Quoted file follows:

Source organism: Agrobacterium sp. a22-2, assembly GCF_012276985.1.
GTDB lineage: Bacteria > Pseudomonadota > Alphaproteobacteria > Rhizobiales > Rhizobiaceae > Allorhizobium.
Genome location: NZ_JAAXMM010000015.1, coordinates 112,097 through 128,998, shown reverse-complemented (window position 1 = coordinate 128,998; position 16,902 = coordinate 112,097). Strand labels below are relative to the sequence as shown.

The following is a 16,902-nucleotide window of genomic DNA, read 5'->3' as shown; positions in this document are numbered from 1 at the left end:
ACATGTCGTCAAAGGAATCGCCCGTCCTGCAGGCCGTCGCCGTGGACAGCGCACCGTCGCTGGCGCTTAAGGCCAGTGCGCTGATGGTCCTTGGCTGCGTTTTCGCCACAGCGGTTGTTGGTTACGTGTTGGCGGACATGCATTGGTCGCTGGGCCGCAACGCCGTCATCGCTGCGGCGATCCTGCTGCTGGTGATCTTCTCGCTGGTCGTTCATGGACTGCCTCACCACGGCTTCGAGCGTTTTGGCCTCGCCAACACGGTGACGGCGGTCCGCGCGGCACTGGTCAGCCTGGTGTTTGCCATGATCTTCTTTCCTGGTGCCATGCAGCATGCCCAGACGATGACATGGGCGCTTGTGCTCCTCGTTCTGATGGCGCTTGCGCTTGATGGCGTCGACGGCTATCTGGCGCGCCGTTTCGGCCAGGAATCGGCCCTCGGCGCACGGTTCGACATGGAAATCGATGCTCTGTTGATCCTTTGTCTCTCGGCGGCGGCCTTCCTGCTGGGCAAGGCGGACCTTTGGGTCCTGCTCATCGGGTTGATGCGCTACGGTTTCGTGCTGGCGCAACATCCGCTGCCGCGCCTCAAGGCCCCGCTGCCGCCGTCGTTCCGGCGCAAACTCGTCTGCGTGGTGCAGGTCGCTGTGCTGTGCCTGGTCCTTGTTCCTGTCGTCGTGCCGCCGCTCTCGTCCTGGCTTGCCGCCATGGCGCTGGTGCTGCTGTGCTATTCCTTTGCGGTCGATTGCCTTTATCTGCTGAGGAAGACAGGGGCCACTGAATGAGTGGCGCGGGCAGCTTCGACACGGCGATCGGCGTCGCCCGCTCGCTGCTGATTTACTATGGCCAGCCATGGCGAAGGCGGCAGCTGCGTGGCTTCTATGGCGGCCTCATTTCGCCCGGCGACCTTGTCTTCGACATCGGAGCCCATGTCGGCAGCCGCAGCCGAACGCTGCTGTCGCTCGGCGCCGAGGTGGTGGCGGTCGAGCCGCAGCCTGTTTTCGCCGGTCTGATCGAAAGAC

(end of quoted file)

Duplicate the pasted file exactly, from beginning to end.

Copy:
Source organism: Agrobacterium sp. a22-2, assembly GCF_012276985.1.
GTDB lineage: Bacteria > Pseudomonadota > Alphaproteobacteria > Rhizobiales > Rhizobiaceae > Allorhizobium.
Genome location: NZ_JAAXMM010000015.1, coordinates 112,097 through 128,998, shown reverse-complemented (window position 1 = coordinate 128,998; position 16,902 = coordinate 112,097). Strand labels below are relative to the sequence as shown.

The following is a 16,902-nucleotide window of genomic DNA, read 5'->3' as shown; positions in this document are numbered from 1 at the left end:
ACATGTCGTCAAAGGAATCGCCCGTCCTGCAGGCCGTCGCCGTGGACAGCGCACCGTCGCTGGCGCTTAAGGCCAGTGCGCTGATGGTCCTTGGCTGCGTTTTCGCCACAGCGGTTGTTGGTTACGTGTTGGCGGACATGCATTGGTCGCTGGGCCGCAACGCCGTCATCGCTGCGGCGATCCTGCTGCTGGTGATCTTCTCGCTGGTCGTTCATGGACTGCCTCACCACGGCTTCGAGCGTTTTGGCCTCGCCAACACGGTGACGGCGGTCCGCGCGGCACTGGTCAGCCTGGTGTTTGCCATGATCTTCTTTCCTGGTGCCATGCAGCATGCCCAGACGATGACATGGGCGCTTGTGCTCCTCGTTCTGATGGCGCTTGCGCTTGATGGCGTCGACGGCTATCTGGCGCGCCGTTTCGGCCAGGAATCGGCCCTCGGCGCACGGTTCGACATGGAAATCGATGCTCTGTTGATCCTTTGTCTCTCGGCGGCGGCCTTCCTGCTGGGCAAGGCGGACCTTTGGGTCCTGCTCATCGGGTTGATGCGCTACGGTTTCGTGCTGGCGCAACATCCGCTGCCGCGCCTCAAGGCCCCGCTGCCGCCGTCGTTCCGGCGCAAACTCGTCTGCGTGGTGCAGGTCGCTGTGCTGTGCCTGGTCCTTGTTCCTGTCGTCGTGCCGCCGCTCTCGTCCTGGCTTGCCGCCATGGCGCTGGTGCTGCTGTGCTATTCCTTTGCGGTCGATTGCCTTTATCTGCTGAGGAAGACAGGGGCCACTGAATGAGTGGCGCGGGCAGCTTCGACACGGCGATCGGCGTCGCCCGCTCGCTGCTGATTTACTATGGCCAGCCATGGCGAAGGCGGCAGCTGCGTGGCTTCTATGGCGGCCTCATTTCGCCCGGCGACCTTGTCTTCGACATCGGAGCCCATGTCGGCAGCCGCAGCCGAACGCTGCTGTCGCTCGGCGCCGAGGTGGTGGCGGTCGAGCCGCAGCCTGTTTTCGCCGGTCTGATCGAAAGAC